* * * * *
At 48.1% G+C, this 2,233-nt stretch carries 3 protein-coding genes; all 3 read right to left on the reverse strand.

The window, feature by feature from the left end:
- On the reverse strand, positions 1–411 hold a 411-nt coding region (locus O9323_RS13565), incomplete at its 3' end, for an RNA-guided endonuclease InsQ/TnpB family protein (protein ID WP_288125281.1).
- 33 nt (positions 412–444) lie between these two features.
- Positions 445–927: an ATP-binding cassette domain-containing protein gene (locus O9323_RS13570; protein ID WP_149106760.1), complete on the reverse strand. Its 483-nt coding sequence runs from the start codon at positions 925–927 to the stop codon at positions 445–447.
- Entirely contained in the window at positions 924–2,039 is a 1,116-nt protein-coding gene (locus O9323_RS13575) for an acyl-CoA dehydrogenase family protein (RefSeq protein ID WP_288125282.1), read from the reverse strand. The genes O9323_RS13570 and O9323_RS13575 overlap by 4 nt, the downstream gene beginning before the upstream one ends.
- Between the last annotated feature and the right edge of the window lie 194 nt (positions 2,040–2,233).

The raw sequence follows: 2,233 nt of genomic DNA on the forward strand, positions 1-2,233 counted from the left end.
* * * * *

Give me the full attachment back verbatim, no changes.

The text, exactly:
At 48.1% G+C, this 2,233-nt stretch carries 3 protein-coding genes; all 3 read right to left on the reverse strand.

The window, feature by feature from the left end:
- On the reverse strand, positions 1–411 hold a 411-nt coding region (locus O9323_RS13565), incomplete at its 3' end, for an RNA-guided endonuclease InsQ/TnpB family protein (protein ID WP_288125281.1).
- 33 nt (positions 412–444) lie between these two features.
- Positions 445–927: an ATP-binding cassette domain-containing protein gene (locus O9323_RS13570; protein ID WP_149106760.1), complete on the reverse strand. Its 483-nt coding sequence runs from the start codon at positions 925–927 to the stop codon at positions 445–447.
- Entirely contained in the window at positions 924–2,039 is a 1,116-nt protein-coding gene (locus O9323_RS13575) for an acyl-CoA dehydrogenase family protein (RefSeq protein ID WP_288125282.1), read from the reverse strand. The genes O9323_RS13570 and O9323_RS13575 overlap by 4 nt, the downstream gene beginning before the upstream one ends.
- Between the last annotated feature and the right edge of the window lie 194 nt (positions 2,040–2,233).

The raw sequence follows: 2,233 nt of genomic DNA on the forward strand, positions 1-2,233 counted from the left end.